French security agency to vet Suez UK sale

Regulatory approval for the £2 billion deal for Suez to buy back its UK recycling arm from Veolia is likely to take “a couple of months”. And, it has been revealed that consent for the acquisition of the British company is required from the ‘French National Security Agency’ [see clarification below].

Suez UK
Suez UK will become part of the 'new' Suez S.A. of France if the deal goes ahead

The requirement was disclosed in an email to suppliers sent by the Suez recycling and recovery UK chief, John Scanlon, soon after the global and French-headquartered Suez took up its right of first refusal on the company.

Suez was granted first refusal rights of its former UK assets as part of the sale negotiations with Veolia when Veolia acquired large parts of Suez earlier this year. After Veolia was unable to get its proposed acquisition of Suez UK approved in the UK, it had agreed a deal with Macquarie to sell it Suez UK.

Suez then opted to match the offer, and last week the pair signed an “irrevocable sale option” worth £2 billion for the acquisition of Suez’s former waste activities in the United Kingdom.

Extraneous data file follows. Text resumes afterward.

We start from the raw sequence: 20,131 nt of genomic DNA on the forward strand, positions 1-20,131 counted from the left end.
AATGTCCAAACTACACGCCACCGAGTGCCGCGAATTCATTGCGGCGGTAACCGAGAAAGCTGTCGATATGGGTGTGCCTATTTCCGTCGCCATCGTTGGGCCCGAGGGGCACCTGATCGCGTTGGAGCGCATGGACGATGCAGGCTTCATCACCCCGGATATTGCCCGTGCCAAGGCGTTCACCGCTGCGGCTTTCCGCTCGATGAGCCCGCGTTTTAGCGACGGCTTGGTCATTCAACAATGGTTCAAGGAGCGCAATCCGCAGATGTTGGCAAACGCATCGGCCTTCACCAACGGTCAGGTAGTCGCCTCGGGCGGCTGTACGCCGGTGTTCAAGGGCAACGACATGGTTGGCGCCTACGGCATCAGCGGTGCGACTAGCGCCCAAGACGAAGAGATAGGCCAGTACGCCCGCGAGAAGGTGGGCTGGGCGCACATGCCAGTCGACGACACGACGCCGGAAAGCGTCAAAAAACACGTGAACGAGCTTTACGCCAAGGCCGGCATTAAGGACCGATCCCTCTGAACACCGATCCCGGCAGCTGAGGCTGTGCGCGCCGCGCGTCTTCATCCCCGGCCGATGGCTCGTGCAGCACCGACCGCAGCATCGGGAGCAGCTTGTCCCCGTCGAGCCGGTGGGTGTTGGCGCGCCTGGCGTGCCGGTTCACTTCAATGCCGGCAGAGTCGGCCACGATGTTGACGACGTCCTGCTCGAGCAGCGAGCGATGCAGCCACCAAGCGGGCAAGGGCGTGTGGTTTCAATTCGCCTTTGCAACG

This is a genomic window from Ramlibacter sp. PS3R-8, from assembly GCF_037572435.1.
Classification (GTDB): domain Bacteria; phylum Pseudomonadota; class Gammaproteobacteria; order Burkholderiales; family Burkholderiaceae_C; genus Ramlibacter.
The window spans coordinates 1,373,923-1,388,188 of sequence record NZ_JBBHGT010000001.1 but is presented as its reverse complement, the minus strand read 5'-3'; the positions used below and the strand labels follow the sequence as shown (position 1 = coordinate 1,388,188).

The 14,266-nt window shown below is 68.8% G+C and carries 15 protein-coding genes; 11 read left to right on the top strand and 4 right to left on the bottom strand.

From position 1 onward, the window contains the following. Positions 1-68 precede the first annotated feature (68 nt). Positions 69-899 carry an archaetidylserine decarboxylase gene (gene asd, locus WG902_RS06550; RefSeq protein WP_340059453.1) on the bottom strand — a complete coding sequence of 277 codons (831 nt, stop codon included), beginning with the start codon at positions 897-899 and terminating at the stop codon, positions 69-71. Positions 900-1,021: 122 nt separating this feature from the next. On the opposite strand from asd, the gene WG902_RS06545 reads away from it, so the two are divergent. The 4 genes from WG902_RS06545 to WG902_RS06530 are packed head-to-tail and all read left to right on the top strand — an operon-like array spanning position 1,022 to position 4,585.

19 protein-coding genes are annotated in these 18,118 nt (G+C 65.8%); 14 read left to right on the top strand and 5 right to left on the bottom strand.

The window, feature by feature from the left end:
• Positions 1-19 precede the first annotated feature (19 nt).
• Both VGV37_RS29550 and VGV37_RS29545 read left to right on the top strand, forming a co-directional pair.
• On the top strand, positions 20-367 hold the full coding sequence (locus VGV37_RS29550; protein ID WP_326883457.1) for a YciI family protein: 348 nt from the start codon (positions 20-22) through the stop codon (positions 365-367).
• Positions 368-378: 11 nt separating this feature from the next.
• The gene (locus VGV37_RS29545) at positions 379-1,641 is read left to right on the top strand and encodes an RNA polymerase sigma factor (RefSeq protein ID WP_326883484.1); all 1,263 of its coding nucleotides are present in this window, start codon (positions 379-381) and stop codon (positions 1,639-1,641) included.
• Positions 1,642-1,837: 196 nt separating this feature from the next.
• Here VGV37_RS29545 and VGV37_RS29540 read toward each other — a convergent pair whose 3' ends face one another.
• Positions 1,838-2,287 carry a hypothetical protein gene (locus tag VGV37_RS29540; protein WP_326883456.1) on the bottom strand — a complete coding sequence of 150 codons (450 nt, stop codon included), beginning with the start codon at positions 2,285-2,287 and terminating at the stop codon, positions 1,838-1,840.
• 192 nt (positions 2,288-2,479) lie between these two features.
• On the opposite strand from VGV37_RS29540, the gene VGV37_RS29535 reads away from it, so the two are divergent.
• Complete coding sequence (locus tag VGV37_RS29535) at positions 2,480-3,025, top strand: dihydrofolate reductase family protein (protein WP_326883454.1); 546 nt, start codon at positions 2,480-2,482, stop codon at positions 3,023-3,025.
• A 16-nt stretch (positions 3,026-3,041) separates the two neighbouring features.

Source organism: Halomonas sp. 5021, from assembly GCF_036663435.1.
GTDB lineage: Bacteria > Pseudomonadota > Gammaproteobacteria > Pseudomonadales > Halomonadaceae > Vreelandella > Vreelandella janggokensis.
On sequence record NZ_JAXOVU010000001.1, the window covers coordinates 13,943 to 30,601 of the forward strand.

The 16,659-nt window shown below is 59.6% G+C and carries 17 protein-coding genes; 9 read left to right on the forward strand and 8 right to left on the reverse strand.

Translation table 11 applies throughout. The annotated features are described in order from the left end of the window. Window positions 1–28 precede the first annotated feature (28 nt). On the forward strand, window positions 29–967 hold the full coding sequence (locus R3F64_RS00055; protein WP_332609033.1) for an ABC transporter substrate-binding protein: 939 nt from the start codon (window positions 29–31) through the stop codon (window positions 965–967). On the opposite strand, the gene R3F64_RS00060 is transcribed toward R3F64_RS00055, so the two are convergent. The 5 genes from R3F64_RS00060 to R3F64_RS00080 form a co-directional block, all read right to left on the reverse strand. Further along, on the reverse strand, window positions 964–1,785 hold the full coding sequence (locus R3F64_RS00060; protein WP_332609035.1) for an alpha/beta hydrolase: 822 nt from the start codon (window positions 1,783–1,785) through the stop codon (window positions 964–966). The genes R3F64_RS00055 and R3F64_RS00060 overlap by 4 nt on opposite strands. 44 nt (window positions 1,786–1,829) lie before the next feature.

Subsequent to publication of this article, Suez explained that the email from John Scanlon contained an error and the deal will in fact be referred to the Investment Security Unit (ISU) which sits within the UK’s Department for Business, Energy and Industrial Strategy. [twice updated 27 September]


Mr Scanlon’s letter explained: “The Competition and Markets Authority (CMA) will need to approve whomever the new owner of our business is, to ensure they have the credentials to maintain us as a strong competitor in the UK waste and recycling market, both now and into the future.

“In addition, the purchase also needs to be approved by the European Works Council and the French National Security Agency. These steps will most likely take a couple months to complete.”

In the UK, the CMA will carry out a purchaser suitability assessment, which involves checking Suez has the necessary capability to compete, is committed to competing in the relevant markets and will not create any further competition concerns.


Suez is owned by French asset manager Meridiam and US-owned GIP, who each have a 40% stake with the state-owned Groupe Caisse having a 20%.

The Group Caisse website has a slogan which translates to: ‘Together, let’s make France grow’

Group Caisse forms part of ‘Caisse des dépôts et consign- ations’, which is often described as the investment arm of the French state.

The ‘Frenchness’ and ambitions within Suez of promoting France are evidence within Group Caisse. The company’s slogan is ‘ensemble faisons grandir la France’, which translates to ‘together, let’s make France grow’.

This also means a share of Suez revenue in the UK is likely to go to a French state-owned business.

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